[ExI] few bits per second
hkeithhenson at gmail.com
Sun Jun 27 05:47:32 UTC 2010
On Sat, Jun 26, 2010 at 7:36 PM, Damien Broderick <thespike at satx.rr.com> wrote:
> On 6/26/2010 3:41 PM, Keith Henson quoted:
>> How Many Bytes in Human Memory?
>> by Ralph C. Merkle
>> The remarkable result of this work was that human beings remembered
>> very nearly two bits per second under all the experimental conditions.
>> Visual, verbal, musical, or whatever--two bits per second. Continued
>> over a lifetime, this rate of memorization would produce somewhat over
>> 10^9 bits, or a few hundred megabytes.
> A rather different take on all this was offered by the late physicist
> Evan Harris Walker. I have serious doubts about his calculations, not to
> mention his theories, but here it is in brief:
> <Without a theory of consciousness that embraces the known
> characteristics of consciousness
I was asked where I got a figure about human memory capacity. I
provided it. I don't see where memory capacity is examined at all in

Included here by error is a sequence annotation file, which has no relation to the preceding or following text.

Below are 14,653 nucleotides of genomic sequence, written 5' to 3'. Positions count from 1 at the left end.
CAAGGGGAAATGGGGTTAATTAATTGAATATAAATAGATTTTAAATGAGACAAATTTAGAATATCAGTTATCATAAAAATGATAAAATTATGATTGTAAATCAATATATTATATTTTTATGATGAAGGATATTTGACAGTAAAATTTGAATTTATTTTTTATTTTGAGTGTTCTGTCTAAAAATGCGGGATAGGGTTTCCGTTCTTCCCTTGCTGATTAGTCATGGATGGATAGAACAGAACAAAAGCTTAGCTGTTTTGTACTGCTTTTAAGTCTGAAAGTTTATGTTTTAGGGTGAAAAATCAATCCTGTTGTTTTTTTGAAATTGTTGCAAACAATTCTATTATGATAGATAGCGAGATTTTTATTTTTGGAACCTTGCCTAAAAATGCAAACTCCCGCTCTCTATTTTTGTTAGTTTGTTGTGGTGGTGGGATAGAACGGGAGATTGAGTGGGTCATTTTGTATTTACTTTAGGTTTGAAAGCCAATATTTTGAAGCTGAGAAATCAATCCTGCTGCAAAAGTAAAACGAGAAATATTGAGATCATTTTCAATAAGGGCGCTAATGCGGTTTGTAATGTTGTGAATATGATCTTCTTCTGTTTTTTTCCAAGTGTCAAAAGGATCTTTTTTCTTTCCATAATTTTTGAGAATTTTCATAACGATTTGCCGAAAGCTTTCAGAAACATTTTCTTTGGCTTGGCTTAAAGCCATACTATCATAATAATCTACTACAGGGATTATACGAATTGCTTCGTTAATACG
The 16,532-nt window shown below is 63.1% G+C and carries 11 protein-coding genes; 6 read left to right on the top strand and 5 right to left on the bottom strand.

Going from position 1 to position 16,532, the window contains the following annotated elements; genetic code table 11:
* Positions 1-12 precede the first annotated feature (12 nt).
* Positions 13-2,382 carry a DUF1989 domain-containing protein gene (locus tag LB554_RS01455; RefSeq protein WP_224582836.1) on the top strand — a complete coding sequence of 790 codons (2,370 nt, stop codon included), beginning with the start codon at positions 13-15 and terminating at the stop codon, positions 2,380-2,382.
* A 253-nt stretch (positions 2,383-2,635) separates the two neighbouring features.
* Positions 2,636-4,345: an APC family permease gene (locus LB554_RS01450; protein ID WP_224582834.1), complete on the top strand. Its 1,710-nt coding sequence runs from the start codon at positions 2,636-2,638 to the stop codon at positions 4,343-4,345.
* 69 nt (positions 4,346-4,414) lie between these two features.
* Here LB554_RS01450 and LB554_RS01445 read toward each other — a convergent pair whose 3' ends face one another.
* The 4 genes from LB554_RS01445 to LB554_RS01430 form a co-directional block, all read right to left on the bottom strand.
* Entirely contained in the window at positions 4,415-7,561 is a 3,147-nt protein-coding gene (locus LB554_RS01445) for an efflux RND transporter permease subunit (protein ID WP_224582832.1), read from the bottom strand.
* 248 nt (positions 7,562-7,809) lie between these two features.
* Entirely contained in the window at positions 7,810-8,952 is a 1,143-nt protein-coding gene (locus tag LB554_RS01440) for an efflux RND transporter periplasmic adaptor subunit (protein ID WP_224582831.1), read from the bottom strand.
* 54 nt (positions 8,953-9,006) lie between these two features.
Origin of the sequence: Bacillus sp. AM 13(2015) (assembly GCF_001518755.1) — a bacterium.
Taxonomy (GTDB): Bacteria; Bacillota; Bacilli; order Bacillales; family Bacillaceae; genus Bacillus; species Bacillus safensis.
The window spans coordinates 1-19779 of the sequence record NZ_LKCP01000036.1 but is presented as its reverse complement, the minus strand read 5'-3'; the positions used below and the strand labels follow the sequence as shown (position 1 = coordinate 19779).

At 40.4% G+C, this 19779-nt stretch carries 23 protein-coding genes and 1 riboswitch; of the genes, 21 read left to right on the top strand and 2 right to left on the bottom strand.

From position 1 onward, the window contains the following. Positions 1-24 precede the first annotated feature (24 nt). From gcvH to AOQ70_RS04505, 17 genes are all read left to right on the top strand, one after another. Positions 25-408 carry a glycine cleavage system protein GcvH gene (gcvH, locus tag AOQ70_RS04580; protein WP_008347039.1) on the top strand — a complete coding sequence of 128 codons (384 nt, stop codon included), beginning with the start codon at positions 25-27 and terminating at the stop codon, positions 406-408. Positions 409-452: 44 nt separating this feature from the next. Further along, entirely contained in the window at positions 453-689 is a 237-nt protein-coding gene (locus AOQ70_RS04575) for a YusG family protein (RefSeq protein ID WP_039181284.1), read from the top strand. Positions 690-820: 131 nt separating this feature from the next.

In fact, the article seems to be to be logically deficient, to quote:
1. Consciousness is something real.
2. Physics defines what constitutes physicality.
3. Measurement is the cornerstone of physics; if something is not
physically measurable, it is not a part of physical reality.
So far this is reasonable.
4. It is not possible to measure consciousness.
What? My computer has a form of consciousness. I have no problem in
making at least a binary determination about the state of its
Same with a cat. I can certainly tell the difference between a dead
cat, a sleeping cat and a purring one I am petting.
With humans, doctors have *scales* with which they measure
consciousness. Responsiveness is the way they measure consciousness.
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